Pterygium: Symptoms,

Causes & Treatment

 

What is a Pterygium?

A pterygium is a raised, triangular or wedge-shaped, harmless growth of tissue on the white of the eye (sclera). It usually occurs on the side of your eye nearest your nose.

A pterygium can continue to grow over the cornea (clear window at the front of the eye) in a
triangular fashion. It may grow large enough to affect your vision (eyesight).

What causes a Pterygium?

A pterygium usually develops if you have been living in a hot, dry climate.

It is thought to be a response to long-term sunlight exposure and chronic irritation from the dry climate.

What are the symptoms of a pterygium?

A pterygium can cause grittiness, itchiness, burning, irritation, redness and tearing.

As it grows, it may alter the shape of the cornea resulting in astigmatism which can alter your eye’s focus.

If the pterygium continues to grow towards the centre of the cornea it can affect your vision.

How is a pterygium treated?

Treatment depends on the symptoms.

If the pterygium is small and/or growing, eye-drops may be used to relieve any redness or irritation.

Surgical removal of a pterygium is performed:
– if there is persistent or recurrent redness or irritation despite using drops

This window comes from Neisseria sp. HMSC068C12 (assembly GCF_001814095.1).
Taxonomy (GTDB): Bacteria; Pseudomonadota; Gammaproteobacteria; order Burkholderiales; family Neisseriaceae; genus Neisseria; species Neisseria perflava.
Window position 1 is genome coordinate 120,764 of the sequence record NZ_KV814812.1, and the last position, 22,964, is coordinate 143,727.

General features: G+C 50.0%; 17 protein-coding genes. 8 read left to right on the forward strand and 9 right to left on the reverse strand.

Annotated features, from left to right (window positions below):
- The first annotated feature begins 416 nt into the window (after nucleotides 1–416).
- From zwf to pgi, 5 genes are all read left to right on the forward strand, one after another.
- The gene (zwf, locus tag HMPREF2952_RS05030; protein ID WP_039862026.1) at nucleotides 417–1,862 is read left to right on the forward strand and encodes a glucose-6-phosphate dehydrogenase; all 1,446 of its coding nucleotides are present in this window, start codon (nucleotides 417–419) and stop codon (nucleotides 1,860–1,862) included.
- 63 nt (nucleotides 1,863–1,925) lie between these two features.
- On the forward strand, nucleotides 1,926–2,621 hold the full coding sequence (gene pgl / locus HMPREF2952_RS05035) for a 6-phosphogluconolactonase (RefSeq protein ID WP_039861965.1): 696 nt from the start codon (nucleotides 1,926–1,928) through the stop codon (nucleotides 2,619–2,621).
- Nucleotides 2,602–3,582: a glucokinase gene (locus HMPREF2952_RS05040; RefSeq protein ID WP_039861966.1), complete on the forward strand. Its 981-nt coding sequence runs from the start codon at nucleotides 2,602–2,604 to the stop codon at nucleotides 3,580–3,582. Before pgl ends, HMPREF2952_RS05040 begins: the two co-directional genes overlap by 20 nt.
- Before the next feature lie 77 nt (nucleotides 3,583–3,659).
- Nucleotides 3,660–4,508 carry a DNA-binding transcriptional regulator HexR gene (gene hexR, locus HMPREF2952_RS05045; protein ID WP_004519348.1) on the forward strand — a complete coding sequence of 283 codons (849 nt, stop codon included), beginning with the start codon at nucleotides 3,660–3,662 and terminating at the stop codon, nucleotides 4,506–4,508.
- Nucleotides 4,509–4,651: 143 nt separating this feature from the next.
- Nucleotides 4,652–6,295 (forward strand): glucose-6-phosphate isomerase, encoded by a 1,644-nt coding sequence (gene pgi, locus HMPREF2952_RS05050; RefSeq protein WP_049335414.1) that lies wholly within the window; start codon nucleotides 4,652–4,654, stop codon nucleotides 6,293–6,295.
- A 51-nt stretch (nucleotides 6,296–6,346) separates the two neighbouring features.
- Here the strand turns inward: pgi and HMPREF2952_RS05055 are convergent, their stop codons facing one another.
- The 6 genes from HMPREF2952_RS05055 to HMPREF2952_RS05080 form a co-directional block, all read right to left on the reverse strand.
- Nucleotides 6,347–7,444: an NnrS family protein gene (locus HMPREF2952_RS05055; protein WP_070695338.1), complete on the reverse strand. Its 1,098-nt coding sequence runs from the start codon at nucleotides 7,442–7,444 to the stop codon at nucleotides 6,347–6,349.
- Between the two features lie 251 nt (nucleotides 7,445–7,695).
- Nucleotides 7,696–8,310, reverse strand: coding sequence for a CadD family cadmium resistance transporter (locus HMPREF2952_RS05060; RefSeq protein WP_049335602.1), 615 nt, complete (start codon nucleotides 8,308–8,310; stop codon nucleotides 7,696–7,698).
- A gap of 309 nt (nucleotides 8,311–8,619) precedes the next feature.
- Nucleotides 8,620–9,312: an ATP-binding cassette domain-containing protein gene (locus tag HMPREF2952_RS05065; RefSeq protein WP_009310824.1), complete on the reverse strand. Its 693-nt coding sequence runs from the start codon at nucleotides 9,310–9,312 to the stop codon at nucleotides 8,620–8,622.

– if it alters the shape of the cornea and/or affects vision
– if it is cosmetically unappealing

    The pterygium is removed using micro-instruments and the defect created is then filled with a graft tissue of normal conjunctiva. This is usually harvested from the area of the eye covered by the eyelid. The graft is either glued or sewn into place using stitches.

    At Oculase, we use glue as the healing is generally quicker.

    The surgery is generally pain free as local anaesthesia is used during the surgery to numb the eye. You also have the option of having sedation or general anaesthesia if you prefer.

    You will be given drops and tablets to alleviate any soreness and discomfort you may experience after the surgery.

    The main risk is that the pterygium may regrow. This happens in 1 in 10 people who have the surgery. If this happens you may need to have it removed again.

    Other risks include a risk of infection and scarring to your eye.

    Sometimes your glasses prescription may change after the surgery.

    You will notice your eyes are red and sore for a few days after surgery.

During your consultation, you will have a complete assessment of your eye including the extent of the pterygium. You may also have scans done to determine the depth of the pterygium and its affect on the shape of your eyeball. Depending on the results of assessment, Mr. Ayoub will discuss the best treatment option for you.

0330 128 1616

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